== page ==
A B.C. family that holds the RCMP partially responsible for their daughter's death is in a new conflict with the force over the victim's personal belongings.

Lisa Dudley succumbed to gunshot wounds to the back of her head and neck in an air ambulance parked in a field near her Mission home in September of 2008.

An inquest into the 37-year-old's murder held a decade later revealed the disturbing details of her death, including how the RCMP officers who responded to a 911 call about the incident never got out of their cars to investigate.

Dudley's boyfriend, Guthrie McKay, had also been shot in the attack over a marijuana grow-op in their home. McKay died immediately. Dudley survived, but was paralyzed by her injuries and lay in the home for four days until a neighbour found her and called for help.

The ensuing investigation led to homicide detectives seizing a large number of items—including some of Dudley's personal belongings—from the property.

Now, her family is hoping to get them back, two years after making a request for the return of her belongings.

"We do want all of her belongings," said Mark Surakka, Dudley's stepfather. "When all the court cases and the sentencing and the legal issues are done, why do they not tell the families 'OK, you can now come and get the belongings of your loved one?' I mean, I just don't understand that."

In an email to CTV News, the RCMP said items seized as exhibits "will be disposed of as the court directs."

A notice sent to Dudley's family last month included numbered exhibits of things such as her jewelry and clothing.

According to the list, other items gathered during the investigation included keys to a Honda Civic and two pickup trucks, $2,900 in cash, bear spray, a money counter, a safe, bags containing hundreds of grams of marijuana and several cellphones.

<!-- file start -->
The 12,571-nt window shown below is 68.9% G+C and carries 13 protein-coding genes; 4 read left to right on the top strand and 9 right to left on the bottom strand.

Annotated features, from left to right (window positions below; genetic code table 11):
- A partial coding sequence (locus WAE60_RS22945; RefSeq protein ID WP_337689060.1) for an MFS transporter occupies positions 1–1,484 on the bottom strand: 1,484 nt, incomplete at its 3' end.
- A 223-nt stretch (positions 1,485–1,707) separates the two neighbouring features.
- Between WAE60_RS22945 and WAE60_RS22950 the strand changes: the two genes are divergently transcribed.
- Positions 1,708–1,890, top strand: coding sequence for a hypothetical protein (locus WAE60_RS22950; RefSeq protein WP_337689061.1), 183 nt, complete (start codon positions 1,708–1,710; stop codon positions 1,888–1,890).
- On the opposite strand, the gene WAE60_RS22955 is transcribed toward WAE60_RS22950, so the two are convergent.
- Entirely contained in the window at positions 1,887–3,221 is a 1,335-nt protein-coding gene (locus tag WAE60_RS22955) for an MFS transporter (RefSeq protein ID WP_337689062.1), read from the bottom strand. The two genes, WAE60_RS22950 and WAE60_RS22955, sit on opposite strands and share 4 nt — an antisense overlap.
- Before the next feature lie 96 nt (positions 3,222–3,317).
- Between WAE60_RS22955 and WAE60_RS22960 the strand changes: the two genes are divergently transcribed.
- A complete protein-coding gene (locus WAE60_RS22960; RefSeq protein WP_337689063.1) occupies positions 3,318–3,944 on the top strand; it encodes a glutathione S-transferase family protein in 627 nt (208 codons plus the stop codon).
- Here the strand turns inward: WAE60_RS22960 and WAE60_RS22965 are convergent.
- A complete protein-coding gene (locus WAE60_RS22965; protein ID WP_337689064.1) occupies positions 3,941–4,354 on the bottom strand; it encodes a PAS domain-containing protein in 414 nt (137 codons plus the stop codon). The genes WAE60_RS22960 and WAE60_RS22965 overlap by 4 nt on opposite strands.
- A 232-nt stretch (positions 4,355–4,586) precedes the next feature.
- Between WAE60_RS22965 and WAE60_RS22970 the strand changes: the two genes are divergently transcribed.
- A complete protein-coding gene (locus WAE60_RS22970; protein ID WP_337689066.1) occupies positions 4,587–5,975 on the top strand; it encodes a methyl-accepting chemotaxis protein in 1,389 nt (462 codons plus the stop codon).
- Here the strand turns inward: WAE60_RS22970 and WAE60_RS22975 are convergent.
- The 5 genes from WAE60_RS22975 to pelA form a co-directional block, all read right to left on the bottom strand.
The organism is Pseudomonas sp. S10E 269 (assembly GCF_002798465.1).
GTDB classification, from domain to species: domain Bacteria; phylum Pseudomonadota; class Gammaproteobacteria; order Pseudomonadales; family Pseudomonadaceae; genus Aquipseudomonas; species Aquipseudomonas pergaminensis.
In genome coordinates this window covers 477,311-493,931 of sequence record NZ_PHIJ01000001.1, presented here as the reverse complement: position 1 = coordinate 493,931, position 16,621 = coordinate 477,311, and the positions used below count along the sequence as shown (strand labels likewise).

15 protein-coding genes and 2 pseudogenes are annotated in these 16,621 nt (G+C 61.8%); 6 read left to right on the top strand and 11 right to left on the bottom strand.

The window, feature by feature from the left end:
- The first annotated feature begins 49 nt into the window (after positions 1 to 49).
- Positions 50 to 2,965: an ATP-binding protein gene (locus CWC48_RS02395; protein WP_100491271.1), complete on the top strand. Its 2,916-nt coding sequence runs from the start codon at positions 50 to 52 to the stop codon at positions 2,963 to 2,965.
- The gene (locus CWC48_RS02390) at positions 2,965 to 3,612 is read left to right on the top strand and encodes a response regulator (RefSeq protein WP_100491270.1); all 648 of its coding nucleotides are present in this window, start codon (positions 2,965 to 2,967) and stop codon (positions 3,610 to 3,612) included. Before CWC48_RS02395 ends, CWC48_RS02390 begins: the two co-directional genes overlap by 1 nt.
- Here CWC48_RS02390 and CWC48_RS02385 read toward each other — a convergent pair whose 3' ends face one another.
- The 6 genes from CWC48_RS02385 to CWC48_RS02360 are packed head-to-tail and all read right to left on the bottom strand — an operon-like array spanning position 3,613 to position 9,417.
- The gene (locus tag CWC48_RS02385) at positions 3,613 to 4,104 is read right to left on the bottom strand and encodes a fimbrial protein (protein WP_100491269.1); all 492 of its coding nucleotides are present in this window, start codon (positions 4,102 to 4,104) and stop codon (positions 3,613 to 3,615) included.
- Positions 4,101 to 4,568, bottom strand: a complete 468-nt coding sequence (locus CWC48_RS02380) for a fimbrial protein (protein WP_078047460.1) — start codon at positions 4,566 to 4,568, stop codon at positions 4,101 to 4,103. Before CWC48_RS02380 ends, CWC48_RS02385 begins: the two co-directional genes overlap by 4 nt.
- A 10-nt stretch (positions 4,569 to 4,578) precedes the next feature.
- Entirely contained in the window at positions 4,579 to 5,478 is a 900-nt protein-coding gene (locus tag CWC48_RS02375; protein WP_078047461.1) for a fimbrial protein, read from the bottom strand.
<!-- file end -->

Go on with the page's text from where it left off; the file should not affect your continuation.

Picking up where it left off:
For many of these items, the document does not indicate which of them belonged to Dudley and which were McKay's.

It's also unclear why there is no description for five of the 67 objects included on the list.

Dudley's family wants to ensure they have a complete list.

"People don't know that this happens. This is the way government works. This is the way policy works," Surakka said. "This is the cost, not only financial but emotional."

And the process isn't over for Dudley's family quite yet. They'll have to return to court at least twice later this spring before they can find out about collecting her belongings.

Inquest results in recommendations

The June 2018 inquest into Dudley's death resulted in nine recommendations ranging from reviews of training processes for the RCMP to a re-examination of existing bylaws.

Jurors heard testimony from Cpl. Michael White, one of the officers who was called to her home the night she was shot but never went inside.

White and another officer responded to a 911 call about possible gunfire, but never got out of the vehicles and never contacted the neighbour who made the call.

The inquest heard a recording of the conversation White had with the police dispatcher.

“Six gunshots in a row and a crash,” he could be heard saying before laughing.

“Yeah, exactly. Don't you love this?” the dispatcher replied.

The recommendations included that the RCMP Dispatch Services review its procedures and training to ensure that all employees thoroughly document all details reported by a complainant, and that they be reminded that all calls are recorded and can be made public through the Freedom of Information Act.

The jury also said that the RCMP should consider implementing a policy on following up on complaints in cases where someone might have been seriously hurt or killed and suggested the District of Mission amend its bylaws regarding the visibility of residential addresses from the street.

With files from CTV Vancouver's Maria Weisgarber, Kendra Mangione and The Canadian Press